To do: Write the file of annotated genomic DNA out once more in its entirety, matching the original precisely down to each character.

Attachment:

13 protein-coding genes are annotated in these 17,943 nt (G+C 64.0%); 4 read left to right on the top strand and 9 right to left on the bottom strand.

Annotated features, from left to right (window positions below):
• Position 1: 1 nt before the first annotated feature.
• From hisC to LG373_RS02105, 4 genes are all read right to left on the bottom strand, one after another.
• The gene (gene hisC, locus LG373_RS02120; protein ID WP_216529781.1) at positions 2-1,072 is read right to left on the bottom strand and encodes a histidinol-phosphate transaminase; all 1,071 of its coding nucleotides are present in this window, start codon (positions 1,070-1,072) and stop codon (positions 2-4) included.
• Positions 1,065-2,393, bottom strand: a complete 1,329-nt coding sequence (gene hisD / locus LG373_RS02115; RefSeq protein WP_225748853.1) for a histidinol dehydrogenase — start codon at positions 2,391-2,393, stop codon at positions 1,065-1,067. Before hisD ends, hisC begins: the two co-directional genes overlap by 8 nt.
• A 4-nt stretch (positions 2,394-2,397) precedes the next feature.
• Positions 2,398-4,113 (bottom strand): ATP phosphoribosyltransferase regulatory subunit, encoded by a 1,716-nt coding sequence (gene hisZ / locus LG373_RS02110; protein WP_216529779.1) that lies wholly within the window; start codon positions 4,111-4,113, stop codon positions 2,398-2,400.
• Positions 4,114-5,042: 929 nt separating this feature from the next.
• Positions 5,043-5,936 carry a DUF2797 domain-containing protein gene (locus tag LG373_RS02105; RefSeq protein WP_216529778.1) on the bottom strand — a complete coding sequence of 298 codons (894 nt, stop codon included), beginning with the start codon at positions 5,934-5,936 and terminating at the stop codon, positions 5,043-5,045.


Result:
13 protein-coding genes are annotated in these 17,943 nt (G+C 64.0%); 4 read left to right on the top strand and 9 right to left on the bottom strand.

Annotated features, from left to right (window positions below):
• Position 1: 1 nt before the first annotated feature.
• From hisC to LG373_RS02105, 4 genes are all read right to left on the bottom strand, one after another.
• The gene (gene hisC, locus LG373_RS02120; protein ID WP_216529781.1) at positions 2-1,072 is read right to left on the bottom strand and encodes a histidinol-phosphate transaminase; all 1,071 of its coding nucleotides are present in this window, start codon (positions 1,070-1,072) and stop codon (positions 2-4) included.
• Positions 1,065-2,393, bottom strand: a complete 1,329-nt coding sequence (gene hisD / locus LG373_RS02115; RefSeq protein WP_225748853.1) for a histidinol dehydrogenase — start codon at positions 2,391-2,393, stop codon at positions 1,065-1,067. Before hisD ends, hisC begins: the two co-directional genes overlap by 8 nt.
• A 4-nt stretch (positions 2,394-2,397) precedes the next feature.
• Positions 2,398-4,113 (bottom strand): ATP phosphoribosyltransferase regulatory subunit, encoded by a 1,716-nt coding sequence (gene hisZ / locus LG373_RS02110; protein WP_216529779.1) that lies wholly within the window; start codon positions 4,111-4,113, stop codon positions 2,398-2,400.
• Positions 4,114-5,042: 929 nt separating this feature from the next.
• Positions 5,043-5,936 carry a DUF2797 domain-containing protein gene (locus tag LG373_RS02105; RefSeq protein WP_216529778.1) on the bottom strand — a complete coding sequence of 298 codons (894 nt, stop codon included), beginning with the start codon at positions 5,934-5,936 and terminating at the stop codon, positions 5,043-5,045.